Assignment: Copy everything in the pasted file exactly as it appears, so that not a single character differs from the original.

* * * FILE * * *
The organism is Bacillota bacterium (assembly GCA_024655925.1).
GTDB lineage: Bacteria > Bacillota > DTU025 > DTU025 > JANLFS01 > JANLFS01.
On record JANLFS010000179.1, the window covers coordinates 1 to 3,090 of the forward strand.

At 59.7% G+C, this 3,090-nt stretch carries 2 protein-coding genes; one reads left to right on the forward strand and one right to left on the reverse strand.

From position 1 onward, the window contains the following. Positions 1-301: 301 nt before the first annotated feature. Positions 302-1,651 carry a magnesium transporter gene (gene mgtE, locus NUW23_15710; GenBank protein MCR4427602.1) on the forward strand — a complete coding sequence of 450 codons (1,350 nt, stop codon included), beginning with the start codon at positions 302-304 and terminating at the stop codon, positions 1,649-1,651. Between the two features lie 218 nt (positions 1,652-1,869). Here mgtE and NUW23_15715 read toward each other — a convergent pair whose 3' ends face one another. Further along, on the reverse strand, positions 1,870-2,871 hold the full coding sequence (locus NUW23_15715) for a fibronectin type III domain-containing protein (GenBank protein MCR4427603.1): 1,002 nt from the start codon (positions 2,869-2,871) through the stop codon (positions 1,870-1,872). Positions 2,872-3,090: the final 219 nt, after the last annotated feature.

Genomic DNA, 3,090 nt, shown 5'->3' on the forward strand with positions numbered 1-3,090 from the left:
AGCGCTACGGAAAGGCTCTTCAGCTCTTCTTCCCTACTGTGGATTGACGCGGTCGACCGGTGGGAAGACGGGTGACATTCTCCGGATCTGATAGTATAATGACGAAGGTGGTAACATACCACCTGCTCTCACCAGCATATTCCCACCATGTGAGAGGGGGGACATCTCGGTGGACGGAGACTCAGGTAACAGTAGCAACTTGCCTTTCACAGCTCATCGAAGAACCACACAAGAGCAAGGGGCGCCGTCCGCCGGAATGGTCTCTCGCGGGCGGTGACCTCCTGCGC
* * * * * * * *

The organism is Bacillota bacterium (assembly GCA_024655925.1).
GTDB lineage: Bacteria > Bacillota > DTU025 > DTU025 > JANLFS01 > JANLFS01.
On record JANLFS010000179.1, the window covers coordinates 1 to 3,090 of the forward strand.

At 59.7% G+C, this 3,090-nt stretch carries 2 protein-coding genes; one reads left to right on the forward strand and one right to left on the reverse strand.

From position 1 onward, the window contains the following. Positions 1-301: 301 nt before the first annotated feature. Positions 302-1,651 carry a magnesium transporter gene (gene mgtE, locus NUW23_15710; GenBank protein MCR4427602.1) on the forward strand — a complete coding sequence of 450 codons (1,350 nt, stop codon included), beginning with the start codon at positions 302-304 and terminating at the stop codon, positions 1,649-1,651. Between the two features lie 218 nt (positions 1,652-1,869). Here mgtE and NUW23_15715 read toward each other — a convergent pair whose 3' ends face one another. Further along, on the reverse strand, positions 1,870-2,871 hold the full coding sequence (locus NUW23_15715) for a fibronectin type III domain-containing protein (GenBank protein MCR4427603.1): 1,002 nt from the start codon (positions 2,869-2,871) through the stop codon (positions 1,870-1,872). Positions 2,872-3,090: the final 219 nt, after the last annotated feature.

Genomic DNA, 3,090 nt, shown 5'->3' on the forward strand with positions numbered 1-3,090 from the left:
AGCGCTACGGAAAGGCTCTTCAGCTCTTCTTCCCTACTGTGGATTGACGCGGTCGACCGGTGGGAAGACGGGTGACATTCTCCGGATCTGATAGTATAATGACGAAGGTGGTAACATACCACCTGCTCTCACCAGCATATTCCCACCATGTGAGAGGGGGGACATCTCGGTGGACGGAGACTCAGGTAACAGTAGCAACTTGCCTTTCACAGCTCATCGAAGAACCACACAAGAGCAAGGGGCGCCGTCCGCCGGAATGGTCTCTCGCGGGCGGTGACCTCCTGCGC